The 4 ways micromobility software will evolve post-pandemic

Joyride Micromobility Software

After months of murky predictions on the toll COVID-19 will take on the transportation sector, it’s become increasingly clear that micromobility vehicles are playing a vital role in post-lockdown life. In fact, global data reports show that shared mobility is redefining how people move now and how cities want their streets to move forward in the long term. As one example, McKinsey & Company recently predicted that scooter-share operators can expect profits to increase by up to 5% in the “next normal” as demand for two-wheelers is once again meeting—and even exceeding—pre-pandemic levels.

3D-printed e-bikes, autonomous scooters and pedal bike bonanzas: micromobility hardware is quickly innovating, and so is the software behind it. The pandemic has caused mobility software to put new emphasis on certain areas in order to meet the altered needs of riders, businesses and cities. As software providers, we’re seeing a focus on four main points that will ultimately reshape the industry for good:

1. More in-app mapping functionality 

With bike sales soaring and thousands of miles of protected cycling lanes launching worldwide, routing software is going to become increasingly crucial for riders. The ability to find cycle-friendly routes within a bike-share and/or scooter-share user app will be the new norm, which is why Joyride has integrated with Beeline to offer customized navigation experiences. Beeline’s city-specific compasses sync with Joyride’s white-label rider app to provide users with geo-targeted bike routes. At the point of unlocking a vehicle, riders can receive a choice of optimized in-app navigation based on the actual experiences of other riders nearby, making for a truly shared experience. Knowledge-based navigation tools like Beeline will also be increasingly effective when it comes to vehicle parking compliance. Plus, more mapping-software tie-ins can potentially lead to reduced insurance costs for micromobility businesses that offer this service, since they will be providing riders with safer alternatives to busy street traffic. 

2. Software that supports retail and restaurants 

Retail businesses and restaurants have seen significant disruptions as in-person leisure dining and shopping came to a virtual halt several months ago. On-demand food delivery has been paramount during these times, and software has played a crucial role in enabling micromobility entrepreneurs to rent out vehicles, track them and accept payment from delivery riders. Restaurants are reopening, but food-delivery systems aren’t going anywhere. Just Eat’s recent $7.3-billion acquisition of Grubhub is a prime example of further investment in the on-demand meal landscape, and expect the software that supports it to evolve along with it. Meanwhile, we’re seeing many shared mobility operators running geo-targeted promotions and advertisements for local businesses that have been impacted by the lockdowns (using Joyride’s Email and SMS Campaign in-app feature). Aside from supporting local economies, syncing with bricks-and-mortar retail is a way for operators to strengthen their community presence and earn extra revenue through customized and on-brand campaigns.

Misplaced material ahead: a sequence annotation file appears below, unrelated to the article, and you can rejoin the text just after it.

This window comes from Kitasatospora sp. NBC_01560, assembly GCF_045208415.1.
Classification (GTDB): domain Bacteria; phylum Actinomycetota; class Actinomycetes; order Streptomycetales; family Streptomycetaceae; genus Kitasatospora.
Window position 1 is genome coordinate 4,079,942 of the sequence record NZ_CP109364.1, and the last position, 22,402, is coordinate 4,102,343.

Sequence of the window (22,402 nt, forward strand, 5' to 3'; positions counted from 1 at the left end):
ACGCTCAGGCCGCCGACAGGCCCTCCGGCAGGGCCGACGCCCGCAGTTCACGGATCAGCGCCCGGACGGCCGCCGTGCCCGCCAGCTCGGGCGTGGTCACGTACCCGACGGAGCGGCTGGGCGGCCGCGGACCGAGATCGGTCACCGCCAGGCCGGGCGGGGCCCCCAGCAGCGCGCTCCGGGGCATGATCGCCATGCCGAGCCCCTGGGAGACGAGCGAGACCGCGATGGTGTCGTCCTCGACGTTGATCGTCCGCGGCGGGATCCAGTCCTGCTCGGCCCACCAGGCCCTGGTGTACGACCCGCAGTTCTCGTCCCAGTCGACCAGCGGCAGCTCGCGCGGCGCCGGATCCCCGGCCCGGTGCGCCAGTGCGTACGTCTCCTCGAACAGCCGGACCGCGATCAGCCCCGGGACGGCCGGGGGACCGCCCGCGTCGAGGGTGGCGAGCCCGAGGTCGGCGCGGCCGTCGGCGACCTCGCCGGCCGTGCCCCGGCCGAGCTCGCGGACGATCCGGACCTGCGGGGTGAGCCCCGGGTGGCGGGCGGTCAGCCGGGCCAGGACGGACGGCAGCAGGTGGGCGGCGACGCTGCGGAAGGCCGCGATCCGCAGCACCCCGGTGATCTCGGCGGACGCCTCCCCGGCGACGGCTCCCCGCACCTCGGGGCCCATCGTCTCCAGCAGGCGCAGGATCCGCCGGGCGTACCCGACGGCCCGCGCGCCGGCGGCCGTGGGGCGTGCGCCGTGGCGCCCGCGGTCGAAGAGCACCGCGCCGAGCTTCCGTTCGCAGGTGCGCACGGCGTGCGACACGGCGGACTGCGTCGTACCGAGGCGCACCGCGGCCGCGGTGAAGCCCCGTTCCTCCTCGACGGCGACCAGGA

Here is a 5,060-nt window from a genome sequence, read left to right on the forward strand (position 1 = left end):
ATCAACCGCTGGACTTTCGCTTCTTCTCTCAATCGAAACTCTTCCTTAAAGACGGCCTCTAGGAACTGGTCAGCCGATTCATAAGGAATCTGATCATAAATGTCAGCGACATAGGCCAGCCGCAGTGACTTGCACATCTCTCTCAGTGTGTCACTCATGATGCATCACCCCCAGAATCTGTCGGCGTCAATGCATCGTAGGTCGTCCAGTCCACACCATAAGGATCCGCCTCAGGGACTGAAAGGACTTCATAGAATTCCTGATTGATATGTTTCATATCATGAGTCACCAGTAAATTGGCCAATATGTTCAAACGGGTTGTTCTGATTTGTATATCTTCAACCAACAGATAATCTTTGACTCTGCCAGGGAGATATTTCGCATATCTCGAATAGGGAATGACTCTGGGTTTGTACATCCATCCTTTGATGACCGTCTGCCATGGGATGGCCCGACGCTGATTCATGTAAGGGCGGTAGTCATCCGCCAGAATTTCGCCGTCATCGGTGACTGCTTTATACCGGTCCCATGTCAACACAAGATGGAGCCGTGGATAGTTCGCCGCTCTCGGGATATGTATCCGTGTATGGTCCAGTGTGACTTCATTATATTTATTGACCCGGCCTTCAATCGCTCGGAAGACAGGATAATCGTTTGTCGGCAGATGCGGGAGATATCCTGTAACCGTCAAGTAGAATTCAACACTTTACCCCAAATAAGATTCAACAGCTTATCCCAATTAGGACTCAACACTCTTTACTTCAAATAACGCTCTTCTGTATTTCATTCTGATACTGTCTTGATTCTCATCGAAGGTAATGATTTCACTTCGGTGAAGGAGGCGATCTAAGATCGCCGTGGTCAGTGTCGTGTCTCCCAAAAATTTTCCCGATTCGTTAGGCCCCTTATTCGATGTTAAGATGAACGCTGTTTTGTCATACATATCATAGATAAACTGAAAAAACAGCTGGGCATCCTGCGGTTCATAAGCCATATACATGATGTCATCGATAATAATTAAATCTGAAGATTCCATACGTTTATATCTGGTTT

3. Intelligent infrastructure will stand out

As more micromobility vehicles hit the road, software will become an even more powerful tool in keeping them there. Rather than businesses renting large, expensive warehouses to store uncharged vehicles, software is being harnessed for operational efficiencies in the form of docking stations and teleoperated vehicles. Software-integrated stations allow riders to access locations in their app and then unlock vehicles by scanning a QR code. We anticipated earlier this year that standalone electric charging stations for e-bikes and scooters will be more commonplace on city roads–and the current climate is continuing to substantiate this notion. Two weeks ago, Swiftmile announced an additional $5-million investment to deploy additional smart-charging stations in more U.S. cities. Charging hubs increase the efficiency and frequency of rentals, which in turn make vehicle access more widespread.

4. Rentals that think long-term  

The daily commute may never be the same. Over the next several months, people will continue to opt for social distance-friendly bikes and electric scooters in lieu of public transit and ride-hailing services. Personal vehicle ownership is already significantly on the rise. Dutch e-bike maker VanMoof, for one, has already seen a 600% sales increase over last April. As fears around mass transit strengthen, longer term micromobility rentals beyond one hour or one day will be more in demand. Software is central to this business model succeeding by enabling people to order vehicles directly from their phones and allowing operators to track vehicle rentals, send users messages, accept payments and set geo-fencing parameters. While shared mobility systems in their original form aren’t going anywhere, reports are indicating that scooter rental trip durations are lengthening. If endless rental periods are readily at their fingertips, riders will be even more inclined to keep micromobility momentum alive. 

We expect additional software features and services to emerge as a direct result of the coronavirus pandemic, especially as micromoblity takes a center stage in global recovery efforts. Want to stay in the loop with Joyride’s ongoing software announcements and third-party integrations? Subscribe to our monthly newsletter here.

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